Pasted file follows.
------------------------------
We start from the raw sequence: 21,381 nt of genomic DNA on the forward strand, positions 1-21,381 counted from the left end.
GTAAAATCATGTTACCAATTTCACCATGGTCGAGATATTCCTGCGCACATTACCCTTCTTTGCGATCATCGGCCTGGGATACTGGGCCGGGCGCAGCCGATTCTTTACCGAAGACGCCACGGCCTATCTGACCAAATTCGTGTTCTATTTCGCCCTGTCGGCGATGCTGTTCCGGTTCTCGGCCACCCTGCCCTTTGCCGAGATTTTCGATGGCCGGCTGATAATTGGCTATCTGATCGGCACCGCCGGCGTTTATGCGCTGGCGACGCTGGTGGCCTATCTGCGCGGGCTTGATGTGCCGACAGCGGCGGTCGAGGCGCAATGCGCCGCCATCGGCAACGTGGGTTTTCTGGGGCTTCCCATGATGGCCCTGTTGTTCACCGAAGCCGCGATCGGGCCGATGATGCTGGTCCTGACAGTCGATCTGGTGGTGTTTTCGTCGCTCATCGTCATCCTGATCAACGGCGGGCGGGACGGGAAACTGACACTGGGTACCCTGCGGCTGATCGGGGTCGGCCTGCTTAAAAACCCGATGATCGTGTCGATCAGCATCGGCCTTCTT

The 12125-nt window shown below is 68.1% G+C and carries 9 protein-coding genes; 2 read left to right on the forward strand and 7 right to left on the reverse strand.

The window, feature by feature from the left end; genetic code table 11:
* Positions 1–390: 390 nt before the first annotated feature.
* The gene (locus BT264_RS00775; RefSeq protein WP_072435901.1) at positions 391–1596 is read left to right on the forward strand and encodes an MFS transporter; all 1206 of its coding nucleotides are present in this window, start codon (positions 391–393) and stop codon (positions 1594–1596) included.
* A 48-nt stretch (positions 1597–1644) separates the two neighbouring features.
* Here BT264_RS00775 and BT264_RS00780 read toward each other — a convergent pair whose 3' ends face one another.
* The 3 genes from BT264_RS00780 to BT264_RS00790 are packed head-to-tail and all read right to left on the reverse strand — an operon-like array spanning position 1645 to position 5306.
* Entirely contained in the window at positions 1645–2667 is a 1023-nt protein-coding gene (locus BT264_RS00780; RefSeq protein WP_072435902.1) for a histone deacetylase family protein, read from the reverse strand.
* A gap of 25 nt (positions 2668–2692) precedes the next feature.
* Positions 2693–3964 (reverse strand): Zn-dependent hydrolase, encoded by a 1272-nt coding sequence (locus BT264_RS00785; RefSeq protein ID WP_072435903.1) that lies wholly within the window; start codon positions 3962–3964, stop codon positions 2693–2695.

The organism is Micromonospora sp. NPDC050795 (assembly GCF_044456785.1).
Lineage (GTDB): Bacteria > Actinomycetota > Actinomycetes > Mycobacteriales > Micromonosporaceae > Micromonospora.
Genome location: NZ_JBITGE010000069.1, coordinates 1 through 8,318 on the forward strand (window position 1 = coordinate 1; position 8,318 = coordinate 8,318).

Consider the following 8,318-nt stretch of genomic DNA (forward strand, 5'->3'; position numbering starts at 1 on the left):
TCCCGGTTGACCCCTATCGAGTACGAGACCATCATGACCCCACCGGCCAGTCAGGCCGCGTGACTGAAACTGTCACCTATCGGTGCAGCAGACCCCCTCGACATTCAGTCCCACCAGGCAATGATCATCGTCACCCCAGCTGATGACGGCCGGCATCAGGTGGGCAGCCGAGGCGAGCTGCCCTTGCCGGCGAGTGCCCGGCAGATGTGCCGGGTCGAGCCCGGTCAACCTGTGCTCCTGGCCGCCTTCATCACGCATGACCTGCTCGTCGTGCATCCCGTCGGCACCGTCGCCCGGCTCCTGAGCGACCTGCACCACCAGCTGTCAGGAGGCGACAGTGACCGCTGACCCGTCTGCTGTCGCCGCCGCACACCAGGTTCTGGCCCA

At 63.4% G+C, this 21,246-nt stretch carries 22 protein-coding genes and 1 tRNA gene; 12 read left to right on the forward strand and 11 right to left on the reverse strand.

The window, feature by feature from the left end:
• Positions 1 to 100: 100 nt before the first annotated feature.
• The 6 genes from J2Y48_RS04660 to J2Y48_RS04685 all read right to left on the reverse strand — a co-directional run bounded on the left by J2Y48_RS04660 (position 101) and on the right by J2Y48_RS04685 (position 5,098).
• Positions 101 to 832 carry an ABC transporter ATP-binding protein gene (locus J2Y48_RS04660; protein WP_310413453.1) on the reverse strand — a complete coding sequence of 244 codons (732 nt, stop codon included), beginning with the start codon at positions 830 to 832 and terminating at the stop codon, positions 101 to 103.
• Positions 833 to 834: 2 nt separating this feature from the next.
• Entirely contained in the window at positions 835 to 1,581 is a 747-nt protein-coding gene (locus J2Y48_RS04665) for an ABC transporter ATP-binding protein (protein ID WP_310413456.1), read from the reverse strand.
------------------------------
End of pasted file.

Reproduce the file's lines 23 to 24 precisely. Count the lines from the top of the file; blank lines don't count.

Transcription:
• Positions 833 to 834: 2 nt separating this feature from the next.
• Entirely contained in the window at positions 835 to 1,581 is a 747-nt protein-coding gene (locus J2Y48_RS04665) for an ABC transporter ATP-binding protein (protein ID WP_310413456.1), read from the reverse strand.